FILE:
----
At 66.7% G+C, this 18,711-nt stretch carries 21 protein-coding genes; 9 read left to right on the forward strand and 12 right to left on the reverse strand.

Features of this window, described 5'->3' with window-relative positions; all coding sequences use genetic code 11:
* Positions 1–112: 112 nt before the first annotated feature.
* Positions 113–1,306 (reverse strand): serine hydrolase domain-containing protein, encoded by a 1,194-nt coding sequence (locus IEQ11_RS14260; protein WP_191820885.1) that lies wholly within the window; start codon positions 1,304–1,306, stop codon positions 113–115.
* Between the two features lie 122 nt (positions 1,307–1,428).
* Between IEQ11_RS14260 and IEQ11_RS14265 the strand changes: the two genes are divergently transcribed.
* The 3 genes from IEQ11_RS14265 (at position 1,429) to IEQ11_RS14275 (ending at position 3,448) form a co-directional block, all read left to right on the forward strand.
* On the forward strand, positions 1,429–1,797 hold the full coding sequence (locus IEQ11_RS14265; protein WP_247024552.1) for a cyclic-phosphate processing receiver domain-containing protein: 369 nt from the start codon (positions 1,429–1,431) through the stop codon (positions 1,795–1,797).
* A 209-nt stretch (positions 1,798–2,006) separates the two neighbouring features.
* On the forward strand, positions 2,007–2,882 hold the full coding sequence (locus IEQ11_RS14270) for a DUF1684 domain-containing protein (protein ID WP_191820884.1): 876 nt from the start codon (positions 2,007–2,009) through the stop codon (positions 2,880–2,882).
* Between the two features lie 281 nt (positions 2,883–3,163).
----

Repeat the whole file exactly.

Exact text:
At 66.7% G+C, this 18,711-nt stretch carries 21 protein-coding genes; 9 read left to right on the forward strand and 12 right to left on the reverse strand.

Features of this window, described 5'->3' with window-relative positions; all coding sequences use genetic code 11:
* Positions 1–112: 112 nt before the first annotated feature.
* Positions 113–1,306 (reverse strand): serine hydrolase domain-containing protein, encoded by a 1,194-nt coding sequence (locus IEQ11_RS14260; protein WP_191820885.1) that lies wholly within the window; start codon positions 1,304–1,306, stop codon positions 113–115.
* Between the two features lie 122 nt (positions 1,307–1,428).
* Between IEQ11_RS14260 and IEQ11_RS14265 the strand changes: the two genes are divergently transcribed.
* The 3 genes from IEQ11_RS14265 (at position 1,429) to IEQ11_RS14275 (ending at position 3,448) form a co-directional block, all read left to right on the forward strand.
* On the forward strand, positions 1,429–1,797 hold the full coding sequence (locus IEQ11_RS14265; protein WP_247024552.1) for a cyclic-phosphate processing receiver domain-containing protein: 369 nt from the start codon (positions 1,429–1,431) through the stop codon (positions 1,795–1,797).
* A 209-nt stretch (positions 1,798–2,006) separates the two neighbouring features.
* On the forward strand, positions 2,007–2,882 hold the full coding sequence (locus IEQ11_RS14270) for a DUF1684 domain-containing protein (protein ID WP_191820884.1): 876 nt from the start codon (positions 2,007–2,009) through the stop codon (positions 2,880–2,882).
* Between the two features lie 281 nt (positions 2,883–3,163).